Dios Dice! (Dominus dixit)
Let us review. The first guidepost says: beware of theology which treats talk of God as a description of our own religious experience. And the second warned that God’s cause and our own, especially political, don’t readily line up. But this leaves a question: how can we know of, and speak about God, since He is God, Whose thoughts and ways aren’t ours?
This third guidepost is called ‘Dios dice’, Spanish for “God speaks.’ I am alluding to the words from the Latin translation of the Psalms, Dominus dixit, the Lord spoke, a text with famous music by handel. God speaks! Dios dice! That is what I want you to remember. God is all powerful and quite capable of accommodating himself so that he can speak for himself and make himself understood by us. To be sure, there will on our side always be more to learn, since we are humans. Still God speaks! And where we can be sure that he has reliably spoken and speaks still is in the bible. There we do find information, about Him and about the world, but primarily he addresses us- God speaks, to you and to me!
Now at this point you may be anxious, because you have come from a certain kind of conservative evangelical background, and you are worried that you will be regressing into fundamentalism. But that is not a justified concern. For fundamentalism is a specific kind of theory about how the bible refers in relation to scientific theories about the world. And you do not need to agree with such a theory in order to believe that God can speak and has spoken to us. He is able! Fundamentalism also tends to reject the idea that the Bible included editing, a process of passing the text on, and of course copying in the ancient world that had no printing presses. The God who chooses to use the prophets and apostles is quite capable of using handing on, and a process of collecting and editing that material. We believe that he has been in the entire process in order to – speak! For example, the four gospels are four faithful memories of the Lord, with specific memories added, and retold with emphases to convey who he was. They are stereoscopic, so as to see him better. And through it all- God speaks, and to you!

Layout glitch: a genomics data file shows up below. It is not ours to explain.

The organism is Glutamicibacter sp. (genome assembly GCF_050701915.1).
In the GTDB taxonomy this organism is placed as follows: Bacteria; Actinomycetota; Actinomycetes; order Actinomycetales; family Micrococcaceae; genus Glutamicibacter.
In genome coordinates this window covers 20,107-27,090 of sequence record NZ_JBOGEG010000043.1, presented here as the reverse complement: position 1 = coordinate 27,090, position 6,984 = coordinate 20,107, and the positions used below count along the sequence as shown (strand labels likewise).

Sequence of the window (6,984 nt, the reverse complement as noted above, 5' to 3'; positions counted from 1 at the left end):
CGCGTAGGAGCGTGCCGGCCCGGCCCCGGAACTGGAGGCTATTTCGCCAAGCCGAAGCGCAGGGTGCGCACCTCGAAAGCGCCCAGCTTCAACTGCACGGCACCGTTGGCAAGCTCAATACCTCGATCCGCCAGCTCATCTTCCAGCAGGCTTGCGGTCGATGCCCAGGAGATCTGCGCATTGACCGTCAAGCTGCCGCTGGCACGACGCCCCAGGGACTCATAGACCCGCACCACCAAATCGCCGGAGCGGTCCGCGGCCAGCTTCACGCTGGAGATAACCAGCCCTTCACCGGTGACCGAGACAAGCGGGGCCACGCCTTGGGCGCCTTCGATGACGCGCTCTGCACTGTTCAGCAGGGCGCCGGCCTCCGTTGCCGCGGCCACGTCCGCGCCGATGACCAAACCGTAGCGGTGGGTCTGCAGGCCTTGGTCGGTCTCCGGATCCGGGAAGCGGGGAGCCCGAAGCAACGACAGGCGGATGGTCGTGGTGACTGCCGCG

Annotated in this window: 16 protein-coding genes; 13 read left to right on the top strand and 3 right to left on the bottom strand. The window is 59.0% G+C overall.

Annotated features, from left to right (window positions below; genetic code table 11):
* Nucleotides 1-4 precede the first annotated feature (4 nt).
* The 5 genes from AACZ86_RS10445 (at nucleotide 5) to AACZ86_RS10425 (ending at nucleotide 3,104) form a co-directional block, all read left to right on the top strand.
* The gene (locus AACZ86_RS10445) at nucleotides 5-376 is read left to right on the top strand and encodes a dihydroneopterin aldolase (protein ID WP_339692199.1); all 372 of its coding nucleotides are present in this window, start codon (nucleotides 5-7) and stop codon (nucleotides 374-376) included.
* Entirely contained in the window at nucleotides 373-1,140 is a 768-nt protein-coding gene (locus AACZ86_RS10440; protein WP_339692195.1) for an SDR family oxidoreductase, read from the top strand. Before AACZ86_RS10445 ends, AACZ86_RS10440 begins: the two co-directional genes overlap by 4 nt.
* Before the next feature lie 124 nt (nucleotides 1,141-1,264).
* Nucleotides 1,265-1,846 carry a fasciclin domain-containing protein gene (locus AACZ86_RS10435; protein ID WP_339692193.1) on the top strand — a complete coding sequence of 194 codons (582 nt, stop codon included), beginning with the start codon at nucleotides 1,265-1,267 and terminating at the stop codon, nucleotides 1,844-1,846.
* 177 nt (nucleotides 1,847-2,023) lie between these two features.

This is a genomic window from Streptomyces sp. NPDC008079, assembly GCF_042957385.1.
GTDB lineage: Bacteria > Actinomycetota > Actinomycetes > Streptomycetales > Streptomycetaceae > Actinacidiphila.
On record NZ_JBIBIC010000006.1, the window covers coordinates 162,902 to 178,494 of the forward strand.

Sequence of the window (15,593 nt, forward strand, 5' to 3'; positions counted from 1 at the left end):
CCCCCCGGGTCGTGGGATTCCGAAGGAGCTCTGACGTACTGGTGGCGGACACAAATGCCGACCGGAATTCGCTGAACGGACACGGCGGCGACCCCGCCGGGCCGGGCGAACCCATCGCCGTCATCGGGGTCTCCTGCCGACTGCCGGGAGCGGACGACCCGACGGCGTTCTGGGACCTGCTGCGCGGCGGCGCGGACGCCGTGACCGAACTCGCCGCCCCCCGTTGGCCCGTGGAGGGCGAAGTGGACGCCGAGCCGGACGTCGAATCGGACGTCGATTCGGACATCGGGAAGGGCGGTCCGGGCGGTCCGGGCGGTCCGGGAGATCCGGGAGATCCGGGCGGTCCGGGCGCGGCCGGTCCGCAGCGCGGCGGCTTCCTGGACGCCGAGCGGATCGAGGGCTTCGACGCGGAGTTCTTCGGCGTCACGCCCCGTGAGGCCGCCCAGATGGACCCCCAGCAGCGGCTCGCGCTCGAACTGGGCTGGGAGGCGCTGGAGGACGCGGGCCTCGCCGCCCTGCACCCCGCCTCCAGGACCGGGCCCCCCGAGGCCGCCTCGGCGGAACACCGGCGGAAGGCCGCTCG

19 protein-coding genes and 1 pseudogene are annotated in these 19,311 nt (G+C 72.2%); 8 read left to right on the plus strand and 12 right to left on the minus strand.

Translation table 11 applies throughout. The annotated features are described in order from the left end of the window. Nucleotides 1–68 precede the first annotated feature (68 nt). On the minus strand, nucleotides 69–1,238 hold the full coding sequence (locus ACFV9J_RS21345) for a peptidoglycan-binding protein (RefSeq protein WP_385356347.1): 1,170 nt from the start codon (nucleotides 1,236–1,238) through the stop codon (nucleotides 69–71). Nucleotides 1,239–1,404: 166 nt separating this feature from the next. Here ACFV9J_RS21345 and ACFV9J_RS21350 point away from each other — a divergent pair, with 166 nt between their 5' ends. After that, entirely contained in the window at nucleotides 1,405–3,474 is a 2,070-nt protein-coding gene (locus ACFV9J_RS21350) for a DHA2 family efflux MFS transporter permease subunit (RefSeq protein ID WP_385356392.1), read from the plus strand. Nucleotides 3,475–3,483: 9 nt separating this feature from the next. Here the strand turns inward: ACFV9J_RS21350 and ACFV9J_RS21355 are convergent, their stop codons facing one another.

Of course, God being God, His speaking is different from ours. A philosopher named Austin wrote in the last century about what he called ‘performative utterances.’ By this he meant words that do things. When the priest ‘I now pronounce you…’, you’re married, ready or not! Something happened. This is a hint of what God speaking means. For when he speaks, the world comes into being. And when he speaks, Jerusalem falls. And when he shall speak the heaven and the earth will pass away. Jesus the Son said on Easter evening that his word given to the apostles will affect the forgiveness of sins! That word and its power are not from us. God speaks into being what he speaks of. His word is supremely performative.
We are creatures only, but we have been given ears and minds to hear- that is part of what it means to say that we are in the image of God. To be sure, because we are cracked, we also misunderstand, argue, and forget. So there will be struggle over the interpretation of God’s speech from our side. But the Reformers in the 16th century importantly stressed that on the things that matter most, the bible’s plot line, who God is, and his gift of grace, the bible is clear and we can see what it is getting at. We may be obtuse, but on the biggest things, God speaks and we can hear. That is what you and I are doing in morning prayer or our own devotions and Sunday morning- speak to me Lord, hablame Senor, your servant is listening, and may what you say to me be so in me.